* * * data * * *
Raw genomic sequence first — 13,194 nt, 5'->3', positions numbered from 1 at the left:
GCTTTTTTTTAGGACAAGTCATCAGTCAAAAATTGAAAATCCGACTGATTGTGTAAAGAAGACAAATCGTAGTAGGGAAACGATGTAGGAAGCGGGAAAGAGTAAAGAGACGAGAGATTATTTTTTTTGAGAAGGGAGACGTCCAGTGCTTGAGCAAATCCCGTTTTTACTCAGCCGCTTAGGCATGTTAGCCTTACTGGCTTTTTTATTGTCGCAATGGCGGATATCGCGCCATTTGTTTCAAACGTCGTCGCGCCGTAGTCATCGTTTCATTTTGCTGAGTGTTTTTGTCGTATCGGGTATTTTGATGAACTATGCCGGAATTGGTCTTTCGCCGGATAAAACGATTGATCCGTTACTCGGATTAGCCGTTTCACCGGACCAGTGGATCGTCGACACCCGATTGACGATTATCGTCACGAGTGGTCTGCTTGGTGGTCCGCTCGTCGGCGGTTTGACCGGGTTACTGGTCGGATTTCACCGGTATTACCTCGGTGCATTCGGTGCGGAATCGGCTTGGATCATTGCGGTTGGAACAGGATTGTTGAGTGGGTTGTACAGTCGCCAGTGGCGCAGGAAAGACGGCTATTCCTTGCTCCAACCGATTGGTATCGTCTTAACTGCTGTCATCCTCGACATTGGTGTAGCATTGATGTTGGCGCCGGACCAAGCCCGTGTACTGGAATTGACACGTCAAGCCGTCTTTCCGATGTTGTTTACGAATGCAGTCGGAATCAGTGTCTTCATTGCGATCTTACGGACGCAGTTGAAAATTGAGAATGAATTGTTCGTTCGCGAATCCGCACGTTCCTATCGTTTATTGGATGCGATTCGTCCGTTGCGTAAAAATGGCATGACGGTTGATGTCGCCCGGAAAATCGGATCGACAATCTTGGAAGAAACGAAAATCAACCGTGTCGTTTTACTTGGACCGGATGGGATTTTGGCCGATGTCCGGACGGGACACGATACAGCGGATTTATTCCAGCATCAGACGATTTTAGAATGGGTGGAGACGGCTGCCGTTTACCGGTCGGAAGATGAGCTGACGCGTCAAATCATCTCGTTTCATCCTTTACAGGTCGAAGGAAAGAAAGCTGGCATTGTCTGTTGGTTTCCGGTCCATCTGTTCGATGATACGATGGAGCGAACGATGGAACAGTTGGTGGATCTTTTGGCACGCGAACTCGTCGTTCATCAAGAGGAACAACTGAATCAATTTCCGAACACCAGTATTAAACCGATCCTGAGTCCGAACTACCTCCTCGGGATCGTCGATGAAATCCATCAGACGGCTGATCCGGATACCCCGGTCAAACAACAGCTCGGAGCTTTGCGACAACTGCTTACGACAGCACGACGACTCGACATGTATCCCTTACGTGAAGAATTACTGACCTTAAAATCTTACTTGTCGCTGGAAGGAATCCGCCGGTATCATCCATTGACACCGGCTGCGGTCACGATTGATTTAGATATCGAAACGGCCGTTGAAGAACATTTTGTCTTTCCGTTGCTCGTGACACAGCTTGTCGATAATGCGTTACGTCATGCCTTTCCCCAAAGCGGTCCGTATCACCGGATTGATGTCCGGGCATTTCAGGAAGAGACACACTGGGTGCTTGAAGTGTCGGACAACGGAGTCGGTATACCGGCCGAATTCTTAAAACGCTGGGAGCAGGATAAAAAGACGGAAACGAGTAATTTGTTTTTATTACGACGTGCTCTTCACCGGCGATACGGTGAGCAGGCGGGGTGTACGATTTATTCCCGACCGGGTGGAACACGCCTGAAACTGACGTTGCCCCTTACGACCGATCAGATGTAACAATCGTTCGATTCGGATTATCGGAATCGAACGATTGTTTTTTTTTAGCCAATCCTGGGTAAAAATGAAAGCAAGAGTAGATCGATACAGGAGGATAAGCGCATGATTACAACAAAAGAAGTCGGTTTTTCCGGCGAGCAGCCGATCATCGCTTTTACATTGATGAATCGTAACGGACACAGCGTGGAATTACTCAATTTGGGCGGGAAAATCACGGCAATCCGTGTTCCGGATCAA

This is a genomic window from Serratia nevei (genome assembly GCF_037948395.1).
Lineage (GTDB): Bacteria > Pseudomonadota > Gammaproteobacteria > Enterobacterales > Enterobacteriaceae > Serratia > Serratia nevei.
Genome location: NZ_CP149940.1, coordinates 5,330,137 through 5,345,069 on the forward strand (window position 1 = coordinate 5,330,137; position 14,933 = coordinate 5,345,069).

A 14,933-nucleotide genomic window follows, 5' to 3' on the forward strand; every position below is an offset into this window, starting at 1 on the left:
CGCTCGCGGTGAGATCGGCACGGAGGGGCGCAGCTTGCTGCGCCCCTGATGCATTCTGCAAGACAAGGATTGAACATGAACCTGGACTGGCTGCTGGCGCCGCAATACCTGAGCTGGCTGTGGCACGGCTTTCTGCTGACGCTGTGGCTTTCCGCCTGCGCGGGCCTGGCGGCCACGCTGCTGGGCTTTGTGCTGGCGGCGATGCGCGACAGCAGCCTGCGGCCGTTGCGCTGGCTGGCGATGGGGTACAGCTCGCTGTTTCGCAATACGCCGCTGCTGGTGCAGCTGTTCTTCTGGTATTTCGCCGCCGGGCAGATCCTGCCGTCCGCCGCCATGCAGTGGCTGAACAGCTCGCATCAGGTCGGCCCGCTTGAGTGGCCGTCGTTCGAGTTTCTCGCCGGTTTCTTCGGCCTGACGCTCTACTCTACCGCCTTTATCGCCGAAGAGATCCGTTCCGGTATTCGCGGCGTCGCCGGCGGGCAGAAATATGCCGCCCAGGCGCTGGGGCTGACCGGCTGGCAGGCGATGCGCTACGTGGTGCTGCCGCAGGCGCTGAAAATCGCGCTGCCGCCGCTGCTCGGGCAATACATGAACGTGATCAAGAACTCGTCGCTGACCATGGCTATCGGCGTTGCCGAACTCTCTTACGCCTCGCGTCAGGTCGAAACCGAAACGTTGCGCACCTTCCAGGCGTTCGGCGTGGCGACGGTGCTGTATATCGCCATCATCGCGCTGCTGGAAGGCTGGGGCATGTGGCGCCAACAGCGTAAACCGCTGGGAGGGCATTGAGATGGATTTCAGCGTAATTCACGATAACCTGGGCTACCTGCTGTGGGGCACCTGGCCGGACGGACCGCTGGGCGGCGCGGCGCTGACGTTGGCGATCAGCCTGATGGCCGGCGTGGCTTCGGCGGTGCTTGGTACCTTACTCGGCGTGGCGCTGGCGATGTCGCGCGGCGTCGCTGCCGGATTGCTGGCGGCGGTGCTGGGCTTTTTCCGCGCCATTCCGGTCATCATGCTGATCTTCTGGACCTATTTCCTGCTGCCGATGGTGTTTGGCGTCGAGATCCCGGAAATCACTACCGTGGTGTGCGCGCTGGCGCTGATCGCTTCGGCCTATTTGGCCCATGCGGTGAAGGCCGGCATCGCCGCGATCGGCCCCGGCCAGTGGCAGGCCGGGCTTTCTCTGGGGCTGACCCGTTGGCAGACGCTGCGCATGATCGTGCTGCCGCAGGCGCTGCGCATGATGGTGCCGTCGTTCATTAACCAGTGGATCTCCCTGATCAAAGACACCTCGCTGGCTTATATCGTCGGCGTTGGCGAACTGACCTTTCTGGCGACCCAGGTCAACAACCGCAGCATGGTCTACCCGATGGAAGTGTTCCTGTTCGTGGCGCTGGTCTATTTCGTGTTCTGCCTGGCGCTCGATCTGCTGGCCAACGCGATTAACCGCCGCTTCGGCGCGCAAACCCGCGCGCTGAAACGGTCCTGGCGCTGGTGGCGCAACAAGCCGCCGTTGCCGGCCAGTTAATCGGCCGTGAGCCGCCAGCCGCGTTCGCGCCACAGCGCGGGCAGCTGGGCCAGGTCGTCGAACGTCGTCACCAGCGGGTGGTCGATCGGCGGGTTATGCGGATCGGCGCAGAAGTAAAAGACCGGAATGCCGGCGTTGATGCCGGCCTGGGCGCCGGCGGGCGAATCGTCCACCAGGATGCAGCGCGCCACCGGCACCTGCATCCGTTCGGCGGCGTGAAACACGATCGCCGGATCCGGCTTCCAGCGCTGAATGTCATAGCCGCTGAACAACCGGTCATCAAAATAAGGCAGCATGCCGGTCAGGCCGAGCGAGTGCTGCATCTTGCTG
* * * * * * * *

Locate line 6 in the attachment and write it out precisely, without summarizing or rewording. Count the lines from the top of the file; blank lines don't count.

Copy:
A 14,933-nucleotide genomic window follows, 5' to 3' on the forward strand; every position below is an offset into this window, starting at 1 on the left: